Special Issue "Current and Emerging Uses of Statins in Clinical Therapeutics"

A special issue of Journal of Clinical Medicine (ISSN 2077-0383). This special issue belongs to the section "Pharmacology".

Deadline for manuscript submissions: closed (15 November 2019).

Special Issue Editor

Dr. Steen Larsen
Website
Guest Editor
Xlab, Department of Biomedical Sciences, Faculty of Health Sciences, University of Copenhagen, Copenhagen, Denmark
Interests: statins; side-effects; myalgia; skeletal muscle; glucose toelrance

Special Issue Information

Dear Colleagues,

Statins are one of the most sold drugs worldwide. Atherosclerosis is a major risk factor for cardiovascular disease (CVD), and statin therapy is used in the prevention of CVD. Statins are usually well tolerated, but some adverse effects are seen. One of the most common adverse-effects is muscle pain ranging from myalgia to rhabdomyolysis. In 2012, the US Food and Drug Administration (FDA) added to the safety labels of statins that a potential increased risk of elevated blood glucose concentrations and a new-onset of diabetes were observed with statin treatment. The mechanisms behind these adverse effects are unknown.

This Special Issue from Journal of Clinical Medicine will focus on the use of statins clinical therapeutics and the adverse effects seen with statin treatment.

Dr. Steen Larsen
Guest Editor

Manuscript Submission Information

Manuscripts should be submitted online at www.mdpi.com by registering and logging in to this website. Once you are registered, click here to go to the submission form. Manuscripts can be submitted until the deadline. All papers will be peer-reviewed. Accepted papers will be published continuously in the journal (as soon as accepted) and will be listed together on the special issue website. Research articles, review articles as well as short communications are invited. For planned papers, a title and short abstract (about 100 words) can be sent to the Editorial Office for announcement on this website.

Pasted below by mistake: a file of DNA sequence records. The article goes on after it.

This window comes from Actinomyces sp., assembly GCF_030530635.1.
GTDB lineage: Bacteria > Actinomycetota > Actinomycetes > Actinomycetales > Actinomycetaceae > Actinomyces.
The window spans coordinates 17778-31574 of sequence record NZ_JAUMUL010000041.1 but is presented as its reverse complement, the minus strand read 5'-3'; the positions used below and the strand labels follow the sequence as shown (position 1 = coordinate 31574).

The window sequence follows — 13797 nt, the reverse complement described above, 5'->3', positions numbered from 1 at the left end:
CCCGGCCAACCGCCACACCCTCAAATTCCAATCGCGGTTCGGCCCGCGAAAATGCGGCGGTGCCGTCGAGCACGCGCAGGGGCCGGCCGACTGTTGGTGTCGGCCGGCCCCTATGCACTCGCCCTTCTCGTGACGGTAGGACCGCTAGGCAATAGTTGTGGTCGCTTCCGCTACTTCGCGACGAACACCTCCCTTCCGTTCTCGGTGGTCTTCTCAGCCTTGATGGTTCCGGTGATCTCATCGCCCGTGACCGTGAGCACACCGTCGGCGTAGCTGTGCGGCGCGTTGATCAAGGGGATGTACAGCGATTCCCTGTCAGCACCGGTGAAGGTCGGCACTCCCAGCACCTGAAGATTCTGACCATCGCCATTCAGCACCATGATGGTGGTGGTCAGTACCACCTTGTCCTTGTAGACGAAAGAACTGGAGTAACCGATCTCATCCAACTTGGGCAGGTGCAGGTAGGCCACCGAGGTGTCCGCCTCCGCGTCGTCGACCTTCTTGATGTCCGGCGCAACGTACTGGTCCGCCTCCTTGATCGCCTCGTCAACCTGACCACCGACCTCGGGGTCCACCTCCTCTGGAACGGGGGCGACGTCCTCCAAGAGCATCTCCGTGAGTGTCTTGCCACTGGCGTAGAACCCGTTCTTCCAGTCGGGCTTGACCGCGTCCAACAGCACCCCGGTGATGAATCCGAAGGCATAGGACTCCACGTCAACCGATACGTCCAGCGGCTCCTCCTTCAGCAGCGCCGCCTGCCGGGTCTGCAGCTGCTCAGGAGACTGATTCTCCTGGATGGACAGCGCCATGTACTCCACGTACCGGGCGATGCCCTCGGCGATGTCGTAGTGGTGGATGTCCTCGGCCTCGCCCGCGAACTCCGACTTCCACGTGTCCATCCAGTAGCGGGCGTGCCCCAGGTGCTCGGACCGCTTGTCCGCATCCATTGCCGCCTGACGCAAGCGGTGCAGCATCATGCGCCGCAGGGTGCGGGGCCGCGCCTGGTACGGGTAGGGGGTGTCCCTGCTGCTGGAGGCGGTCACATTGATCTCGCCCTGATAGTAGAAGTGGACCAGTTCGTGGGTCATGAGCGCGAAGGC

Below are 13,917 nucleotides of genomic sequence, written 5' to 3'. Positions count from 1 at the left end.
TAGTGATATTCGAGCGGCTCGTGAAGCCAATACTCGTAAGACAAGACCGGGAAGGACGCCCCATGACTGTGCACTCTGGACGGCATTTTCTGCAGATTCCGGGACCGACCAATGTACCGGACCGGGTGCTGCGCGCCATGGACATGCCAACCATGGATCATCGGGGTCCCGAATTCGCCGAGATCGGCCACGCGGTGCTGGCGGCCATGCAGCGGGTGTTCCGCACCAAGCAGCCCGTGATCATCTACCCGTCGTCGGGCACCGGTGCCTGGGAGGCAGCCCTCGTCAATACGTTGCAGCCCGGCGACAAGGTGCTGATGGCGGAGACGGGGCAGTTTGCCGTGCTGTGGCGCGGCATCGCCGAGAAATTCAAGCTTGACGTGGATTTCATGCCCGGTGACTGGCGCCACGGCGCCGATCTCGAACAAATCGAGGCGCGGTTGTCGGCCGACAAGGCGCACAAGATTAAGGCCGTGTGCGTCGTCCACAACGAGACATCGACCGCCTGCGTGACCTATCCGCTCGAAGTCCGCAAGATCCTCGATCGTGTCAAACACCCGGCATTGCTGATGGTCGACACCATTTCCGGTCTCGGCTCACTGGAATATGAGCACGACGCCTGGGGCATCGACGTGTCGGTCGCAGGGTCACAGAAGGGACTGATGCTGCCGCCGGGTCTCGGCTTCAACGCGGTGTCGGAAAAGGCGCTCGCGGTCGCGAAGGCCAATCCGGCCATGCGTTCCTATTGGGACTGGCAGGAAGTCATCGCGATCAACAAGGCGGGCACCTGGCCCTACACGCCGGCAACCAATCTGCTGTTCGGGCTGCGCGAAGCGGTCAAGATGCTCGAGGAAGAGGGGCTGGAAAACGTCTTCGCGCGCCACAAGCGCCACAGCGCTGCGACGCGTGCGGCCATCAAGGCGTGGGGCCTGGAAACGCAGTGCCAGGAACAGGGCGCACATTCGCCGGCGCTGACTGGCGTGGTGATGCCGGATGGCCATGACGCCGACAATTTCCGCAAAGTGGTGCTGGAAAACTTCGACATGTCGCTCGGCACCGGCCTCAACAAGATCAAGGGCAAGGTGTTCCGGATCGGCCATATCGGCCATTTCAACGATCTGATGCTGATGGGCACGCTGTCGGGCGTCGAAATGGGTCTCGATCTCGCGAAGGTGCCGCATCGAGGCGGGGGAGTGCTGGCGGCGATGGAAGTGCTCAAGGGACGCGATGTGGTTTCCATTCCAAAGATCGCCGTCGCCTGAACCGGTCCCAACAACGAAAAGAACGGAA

Submitted manuscripts should not have been published previously, nor be under consideration for publication elsewhere (except conference proceedings papers). All manuscripts are thoroughly refereed through a single-blind peer-review process. A guide for authors and other relevant information for submission of manuscripts is available on the Instructions for Authors page. Journal of Clinical Medicine is an international peer-reviewed open access monthly journal published by MDPI.

Please visit the Instructions for Authors page before submitting a manuscript. The Article Processing Charge (APC) for publication in this open access journal is 2000 CHF (Swiss Francs). Submitted papers should be well formatted and use good English. Authors may use MDPI's English editing service prior to publication or during author revisions.

Keywords

  • Statin
  • Skeletal muscle
  • Glucose tolerance
  • Myalgia

Published Papers (7 papers)

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Research

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Open AccessArticle
Assessment of the Efficacy of Lowering LDL Cholesterol with Rosuvastatin 10 mg in Four Korean Statin Benefit Groups as per ACC/AHA Guidelines (NewStaR4G)
J. Clin. Med. 2020, 9(4), 916; https://doi.org/10.3390/jcm9040916 - 27 Mar 2020
Abstract
The American College of Cardiology and American Heart Association (ACC/AHA) guidelines identified four statin benefit groups on the basis of atherosclerotic cardiovascular disease risk reduction and proposed statin therapy by evidence-based intensity. Although these guidelines used randomized controlled trials with hard outcomes as [...] Read more.